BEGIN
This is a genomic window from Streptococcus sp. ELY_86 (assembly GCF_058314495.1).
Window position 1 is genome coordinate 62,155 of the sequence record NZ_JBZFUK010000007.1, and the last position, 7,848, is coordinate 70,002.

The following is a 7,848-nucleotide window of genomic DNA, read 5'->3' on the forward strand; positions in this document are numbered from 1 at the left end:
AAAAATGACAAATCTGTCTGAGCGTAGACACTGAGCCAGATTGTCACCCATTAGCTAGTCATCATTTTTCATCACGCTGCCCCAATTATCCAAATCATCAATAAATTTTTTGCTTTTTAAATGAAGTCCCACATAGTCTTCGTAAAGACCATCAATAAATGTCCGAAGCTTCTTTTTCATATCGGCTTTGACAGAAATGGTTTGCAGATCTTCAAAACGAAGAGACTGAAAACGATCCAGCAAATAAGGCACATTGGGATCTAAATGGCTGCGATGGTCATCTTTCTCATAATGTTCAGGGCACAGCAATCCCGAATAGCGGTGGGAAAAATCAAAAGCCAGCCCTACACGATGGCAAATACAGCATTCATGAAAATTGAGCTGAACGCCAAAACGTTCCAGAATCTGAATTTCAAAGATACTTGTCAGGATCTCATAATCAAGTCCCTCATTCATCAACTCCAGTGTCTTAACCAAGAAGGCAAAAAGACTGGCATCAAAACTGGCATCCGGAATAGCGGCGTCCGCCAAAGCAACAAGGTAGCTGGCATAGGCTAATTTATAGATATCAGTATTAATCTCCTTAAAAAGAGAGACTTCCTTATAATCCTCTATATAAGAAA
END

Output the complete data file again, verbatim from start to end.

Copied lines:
This is a genomic window from Streptococcus sp. ELY_86 (assembly GCF_058314495.1).
Window position 1 is genome coordinate 62,155 of the sequence record NZ_JBZFUK010000007.1, and the last position, 7,848, is coordinate 70,002.

The following is a 7,848-nucleotide window of genomic DNA, read 5'->3' on the forward strand; positions in this document are numbered from 1 at the left end:
AAAAATGACAAATCTGTCTGAGCGTAGACACTGAGCCAGATTGTCACCCATTAGCTAGTCATCATTTTTCATCACGCTGCCCCAATTATCCAAATCATCAATAAATTTTTTGCTTTTTAAATGAAGTCCCACATAGTCTTCGTAAAGACCATCAATAAATGTCCGAAGCTTCTTTTTCATATCGGCTTTGACAGAAATGGTTTGCAGATCTTCAAAACGAAGAGACTGAAAACGATCCAGCAAATAAGGCACATTGGGATCTAAATGGCTGCGATGGTCATCTTTCTCATAATGTTCAGGGCACAGCAATCCCGAATAGCGGTGGGAAAAATCAAAAGCCAGCCCTACACGATGGCAAATACAGCATTCATGAAAATTGAGCTGAACGCCAAAACGTTCCAGAATCTGAATTTCAAAGATACTTGTCAGGATCTCATAATCAAGTCCCTCATTCATCAACTCCAGTGTCTTAACCAAGAAGGCAAAAAGACTGGCATCAAAACTGGCATCCGGAATAGCGGCGTCCGCCAAAGCAACAAGGTAGCTGGCATAGGCTAATTTATAGATATCAGTATTAATCTCCTTAAAAAGAGAGACTTCCTTATAATCCTCTATATAAGAAA